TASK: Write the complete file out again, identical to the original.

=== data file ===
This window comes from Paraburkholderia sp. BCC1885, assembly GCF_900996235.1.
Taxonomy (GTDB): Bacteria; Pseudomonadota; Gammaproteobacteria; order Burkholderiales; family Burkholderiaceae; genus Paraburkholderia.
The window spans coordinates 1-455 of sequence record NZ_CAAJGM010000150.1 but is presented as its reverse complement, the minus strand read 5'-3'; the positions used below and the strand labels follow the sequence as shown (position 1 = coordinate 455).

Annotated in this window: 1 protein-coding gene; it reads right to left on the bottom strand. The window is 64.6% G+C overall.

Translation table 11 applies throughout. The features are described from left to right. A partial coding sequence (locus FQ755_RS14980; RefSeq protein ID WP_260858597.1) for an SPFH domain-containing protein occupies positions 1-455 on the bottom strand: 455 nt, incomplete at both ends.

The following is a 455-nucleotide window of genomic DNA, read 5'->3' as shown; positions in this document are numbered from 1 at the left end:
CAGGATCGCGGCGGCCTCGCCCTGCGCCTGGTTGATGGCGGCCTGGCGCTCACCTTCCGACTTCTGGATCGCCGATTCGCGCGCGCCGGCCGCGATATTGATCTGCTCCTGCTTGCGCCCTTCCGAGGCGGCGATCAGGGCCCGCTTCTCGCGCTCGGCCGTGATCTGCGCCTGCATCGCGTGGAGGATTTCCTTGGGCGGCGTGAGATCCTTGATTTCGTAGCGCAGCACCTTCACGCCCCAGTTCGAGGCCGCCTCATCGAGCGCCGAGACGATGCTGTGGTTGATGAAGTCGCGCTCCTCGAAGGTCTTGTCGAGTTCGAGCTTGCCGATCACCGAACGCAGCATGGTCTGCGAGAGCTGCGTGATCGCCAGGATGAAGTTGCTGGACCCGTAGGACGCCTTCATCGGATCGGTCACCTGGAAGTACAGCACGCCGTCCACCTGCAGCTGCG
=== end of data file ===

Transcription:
This window comes from Paraburkholderia sp. BCC1885, assembly GCF_900996235.1.
Taxonomy (GTDB): Bacteria; Pseudomonadota; Gammaproteobacteria; order Burkholderiales; family Burkholderiaceae; genus Paraburkholderia.
The window spans coordinates 1-455 of sequence record NZ_CAAJGM010000150.1 but is presented as its reverse complement, the minus strand read 5'-3'; the positions used below and the strand labels follow the sequence as shown (position 1 = coordinate 455).

Annotated in this window: 1 protein-coding gene; it reads right to left on the bottom strand. The window is 64.6% G+C overall.

Translation table 11 applies throughout. The features are described from left to right. A partial coding sequence (locus FQ755_RS14980; RefSeq protein ID WP_260858597.1) for an SPFH domain-containing protein occupies positions 1-455 on the bottom strand: 455 nt, incomplete at both ends.

The following is a 455-nucleotide window of genomic DNA, read 5'->3' as shown; positions in this document are numbered from 1 at the left end:
CAGGATCGCGGCGGCCTCGCCCTGCGCCTGGTTGATGGCGGCCTGGCGCTCACCTTCCGACTTCTGGATCGCCGATTCGCGCGCGCCGGCCGCGATATTGATCTGCTCCTGCTTGCGCCCTTCCGAGGCGGCGATCAGGGCCCGCTTCTCGCGCTCGGCCGTGATCTGCGCCTGCATCGCGTGGAGGATTTCCTTGGGCGGCGTGAGATCCTTGATTTCGTAGCGCAGCACCTTCACGCCCCAGTTCGAGGCCGCCTCATCGAGCGCCGAGACGATGCTGTGGTTGATGAAGTCGCGCTCCTCGAAGGTCTTGTCGAGTTCGAGCTTGCCGATCACCGAACGCAGCATGGTCTGCGAGAGCTGCGTGATCGCCAGGATGAAGTTGCTGGACCCGTAGGACGCCTTCATCGGATCGGTCACCTGGAAGTACAGCACGCCGTCCACCTGCAGCTGCG